Victoria – “And you think we have not created a casino mentality?”

This anecdote is third hand. It comes from a speculator in Victoria, and has already been headlined at, and commented on, there, by Garth Turner. It deals, however, with a sentiment that is so seminal to the Vancouver bubble that we have felt moved to archive it here. -vreaa

“I bought a new condo, 2000 sq ft, facing the ocean on ocean frontage in 2007 for $1,200,000 A rental agency has advised me not to take short term tenants since possible damages to the condo may deflate the value. I partly financed by taking a conventional mortgage on my present home property for $875,000 prime minus .69%. Current rate is 1.56%. My home property is appraised at $1,700,000 (2007).(Prime ocean front). I rejected an offer of $1,600,000 in 2008. The market is firming up again in the Victoria area. We intend to move to the condo when the house is sold. My question: I would love to deduct the mortgage interest on the condo! How can this be done?”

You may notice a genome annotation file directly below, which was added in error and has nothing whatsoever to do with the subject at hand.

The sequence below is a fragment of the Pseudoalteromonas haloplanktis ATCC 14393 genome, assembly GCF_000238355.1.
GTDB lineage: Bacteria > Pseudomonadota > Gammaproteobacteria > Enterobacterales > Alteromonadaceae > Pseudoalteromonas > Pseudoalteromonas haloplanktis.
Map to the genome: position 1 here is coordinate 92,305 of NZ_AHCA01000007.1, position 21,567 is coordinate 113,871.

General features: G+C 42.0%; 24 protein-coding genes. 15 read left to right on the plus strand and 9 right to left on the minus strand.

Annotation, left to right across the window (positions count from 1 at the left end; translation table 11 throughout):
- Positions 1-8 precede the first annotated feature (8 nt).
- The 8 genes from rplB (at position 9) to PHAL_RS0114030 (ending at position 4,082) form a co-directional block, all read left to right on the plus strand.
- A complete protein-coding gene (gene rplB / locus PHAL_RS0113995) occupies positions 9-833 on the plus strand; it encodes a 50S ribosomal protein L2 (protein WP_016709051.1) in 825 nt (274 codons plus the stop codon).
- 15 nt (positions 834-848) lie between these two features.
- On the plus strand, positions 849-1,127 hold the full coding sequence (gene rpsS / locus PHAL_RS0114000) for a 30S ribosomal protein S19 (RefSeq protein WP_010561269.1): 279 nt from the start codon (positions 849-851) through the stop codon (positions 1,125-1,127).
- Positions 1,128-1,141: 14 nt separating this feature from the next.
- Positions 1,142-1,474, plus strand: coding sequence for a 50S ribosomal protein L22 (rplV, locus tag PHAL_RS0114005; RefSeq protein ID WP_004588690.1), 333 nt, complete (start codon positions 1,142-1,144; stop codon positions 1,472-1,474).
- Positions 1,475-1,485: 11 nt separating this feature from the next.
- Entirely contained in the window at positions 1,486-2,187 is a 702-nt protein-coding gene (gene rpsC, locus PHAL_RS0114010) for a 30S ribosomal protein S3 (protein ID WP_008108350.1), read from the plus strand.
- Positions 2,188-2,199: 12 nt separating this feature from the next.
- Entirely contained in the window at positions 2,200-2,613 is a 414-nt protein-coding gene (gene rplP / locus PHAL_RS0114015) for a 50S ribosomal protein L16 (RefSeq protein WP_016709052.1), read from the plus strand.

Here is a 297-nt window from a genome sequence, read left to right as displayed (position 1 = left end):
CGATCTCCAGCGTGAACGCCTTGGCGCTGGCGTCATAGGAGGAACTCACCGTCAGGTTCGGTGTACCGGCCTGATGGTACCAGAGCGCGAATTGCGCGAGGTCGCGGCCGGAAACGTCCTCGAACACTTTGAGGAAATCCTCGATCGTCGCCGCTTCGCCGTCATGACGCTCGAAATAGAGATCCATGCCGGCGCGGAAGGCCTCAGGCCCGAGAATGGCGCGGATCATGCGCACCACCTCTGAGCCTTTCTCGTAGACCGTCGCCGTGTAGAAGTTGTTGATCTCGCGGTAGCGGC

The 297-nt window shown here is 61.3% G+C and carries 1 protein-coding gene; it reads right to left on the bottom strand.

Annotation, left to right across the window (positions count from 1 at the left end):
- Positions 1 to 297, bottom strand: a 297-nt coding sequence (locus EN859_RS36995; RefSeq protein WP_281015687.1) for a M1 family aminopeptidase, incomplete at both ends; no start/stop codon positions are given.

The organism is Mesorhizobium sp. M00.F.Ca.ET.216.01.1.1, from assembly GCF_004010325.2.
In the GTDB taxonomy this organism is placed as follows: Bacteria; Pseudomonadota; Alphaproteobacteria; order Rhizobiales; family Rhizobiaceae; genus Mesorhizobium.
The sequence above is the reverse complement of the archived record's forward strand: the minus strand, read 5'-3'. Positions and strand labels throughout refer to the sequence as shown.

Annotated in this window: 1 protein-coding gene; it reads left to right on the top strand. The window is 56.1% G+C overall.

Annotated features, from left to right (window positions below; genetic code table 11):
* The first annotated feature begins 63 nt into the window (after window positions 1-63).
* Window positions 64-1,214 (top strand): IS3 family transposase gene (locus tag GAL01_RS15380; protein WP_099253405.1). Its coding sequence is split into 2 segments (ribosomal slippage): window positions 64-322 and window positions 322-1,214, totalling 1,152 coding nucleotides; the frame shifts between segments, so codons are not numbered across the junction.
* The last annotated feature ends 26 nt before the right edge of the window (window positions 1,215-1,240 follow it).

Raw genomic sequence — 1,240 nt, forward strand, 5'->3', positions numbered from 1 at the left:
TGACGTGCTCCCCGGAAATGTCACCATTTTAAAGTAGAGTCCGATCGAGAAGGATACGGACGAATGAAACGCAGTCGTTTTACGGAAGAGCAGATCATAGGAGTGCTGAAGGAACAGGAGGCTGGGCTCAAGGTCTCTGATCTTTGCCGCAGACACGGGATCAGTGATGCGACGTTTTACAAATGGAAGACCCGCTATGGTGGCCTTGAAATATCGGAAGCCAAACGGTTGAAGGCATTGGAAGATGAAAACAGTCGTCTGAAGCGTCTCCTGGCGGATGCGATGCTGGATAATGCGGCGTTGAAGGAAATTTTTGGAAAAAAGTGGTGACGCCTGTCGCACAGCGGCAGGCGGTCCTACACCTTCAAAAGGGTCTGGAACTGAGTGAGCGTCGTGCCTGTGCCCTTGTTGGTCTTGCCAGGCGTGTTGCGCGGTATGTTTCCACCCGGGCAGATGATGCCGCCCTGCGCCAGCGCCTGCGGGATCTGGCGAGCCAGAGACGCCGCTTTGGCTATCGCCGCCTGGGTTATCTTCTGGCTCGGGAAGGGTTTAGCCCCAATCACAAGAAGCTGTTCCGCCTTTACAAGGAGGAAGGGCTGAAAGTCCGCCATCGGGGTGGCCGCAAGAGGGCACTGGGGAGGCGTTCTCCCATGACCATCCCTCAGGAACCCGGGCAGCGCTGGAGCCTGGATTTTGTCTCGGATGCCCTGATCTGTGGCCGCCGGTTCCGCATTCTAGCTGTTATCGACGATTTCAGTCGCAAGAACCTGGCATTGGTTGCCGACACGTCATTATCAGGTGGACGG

[Garth Turner comments – “Just to put this in Dick-and-Jim terms for the feds: Guy with inflated property borrows 50% of its value to buy a spec property with 72% financing. He is able to get a mortgage at 1.56%, which is the current rate of inflation, which also means the money is free. Guy is a tool. His action serves only to pump up real estate values further, thanks to absurd interest rates, orchestrated by the Bank of Canada. He now wants to deduct the interest on his free mortgage money from his taxable income, which means other taxpayers (who don’t have $2.7 million in real estate) would pay half his costs for him. And you think we have not created a casino mentality?”]

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